What is someone’s home worth? Short answer, of course, is whatever someone is willing to pay for it. And if they’re buying with cash, that’s all the answer one needs, right? So, for those of us who don’t have bags of money at our disposal, the real-life answer to that question is the amount at which it appraises. As real estate brokers and agents, you already know this, so why am I even talking about it? Well, let’s just think of this as a quick refresher course–one that should help you in our current market.
One of the big factorsused in determining the value by an appraiser – who quite often seems to take his or her job REALLY seriously – is the overall condition. Please, hold your “well, duh” comments for the moment. The “condition ratings”, according to the Uniform Appraisal Dataset Definitions, are broken down into six categories: C1-C6. The category of C1 is almost always a new house; C6 is beyond the definition of “fixer upper” – the idea of financing such a purchase evokes either maniacal laughter or the need to evacuate the contents of one’s stomach. Again, I’m confident you already knew this, but stay with me –you’ll like how all this ends.
GOODagents know how to prep their clients to get their homes ready for the appraiser. GREATagents know how to read the comps and can tell from the condition rating (C1-C6) why asimilar nearby houseappraisedfor a certain amount. Then, armed with that information and knowledge, they can give their clients very specific advice and instructions to assure the appraisal comes back as close to what is anticipated. In many instances, this is what separates the “GOOD”from the “GREAT”agents – it’s all in the details.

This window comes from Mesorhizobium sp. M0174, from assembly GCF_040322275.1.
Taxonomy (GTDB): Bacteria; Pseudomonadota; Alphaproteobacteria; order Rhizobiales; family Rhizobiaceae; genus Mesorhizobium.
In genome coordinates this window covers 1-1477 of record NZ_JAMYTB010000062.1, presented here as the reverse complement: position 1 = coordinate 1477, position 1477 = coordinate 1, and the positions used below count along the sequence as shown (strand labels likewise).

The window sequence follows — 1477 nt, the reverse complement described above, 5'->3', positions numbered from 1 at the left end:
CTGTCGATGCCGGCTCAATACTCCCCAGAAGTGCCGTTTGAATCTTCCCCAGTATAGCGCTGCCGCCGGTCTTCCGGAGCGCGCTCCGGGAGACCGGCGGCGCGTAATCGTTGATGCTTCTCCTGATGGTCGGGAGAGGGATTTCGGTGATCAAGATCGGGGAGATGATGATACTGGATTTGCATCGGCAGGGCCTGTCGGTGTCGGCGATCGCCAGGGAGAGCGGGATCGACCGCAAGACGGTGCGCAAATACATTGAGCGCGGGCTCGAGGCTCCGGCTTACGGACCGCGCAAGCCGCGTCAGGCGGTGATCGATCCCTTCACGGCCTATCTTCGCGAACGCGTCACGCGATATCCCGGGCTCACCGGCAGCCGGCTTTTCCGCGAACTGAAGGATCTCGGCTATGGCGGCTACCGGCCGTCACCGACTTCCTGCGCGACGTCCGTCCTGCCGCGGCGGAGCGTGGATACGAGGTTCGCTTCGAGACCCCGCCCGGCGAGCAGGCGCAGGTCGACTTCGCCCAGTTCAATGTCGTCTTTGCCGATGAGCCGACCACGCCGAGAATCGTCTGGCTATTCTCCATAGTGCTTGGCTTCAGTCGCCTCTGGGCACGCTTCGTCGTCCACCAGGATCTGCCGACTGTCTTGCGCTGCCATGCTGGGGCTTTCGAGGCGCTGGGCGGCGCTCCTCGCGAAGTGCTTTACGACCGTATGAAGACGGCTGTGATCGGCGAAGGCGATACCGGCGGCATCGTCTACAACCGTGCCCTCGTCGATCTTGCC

If the house across the street (practically the same floor plan, similar square footage) sold for $268,000, a great agent is going to dig into the comps and find, for example, that the “comp” kitchen was given a C3 – regular wear and tear, well maintained. This great agent is going to look at her client’s kitchen through the eyes of an appraiser and notice that there’s a chip in the sink and the tile has some cracks in very noticeable places, all signs that the appraiser could look less favorably on the kitchen’s condition and issue a rating of C4. That difference in rating could mean thousands of dollars in decreased appraised value while the repair of these items might only cost $150-200.
If you already knew all of this, I’m flattered you actually made it this far. However, if there was even a slight “hmmm, that’s interesting” pop into your mind, give us a call. We would love to sit down with you and review an appraisal to show you what you should be looking for and how to get an appraiser possibly to change his mind – we’re not making any promises, but you’ll be pleasantly surprised to learn that it’s actually more common than a flying pig.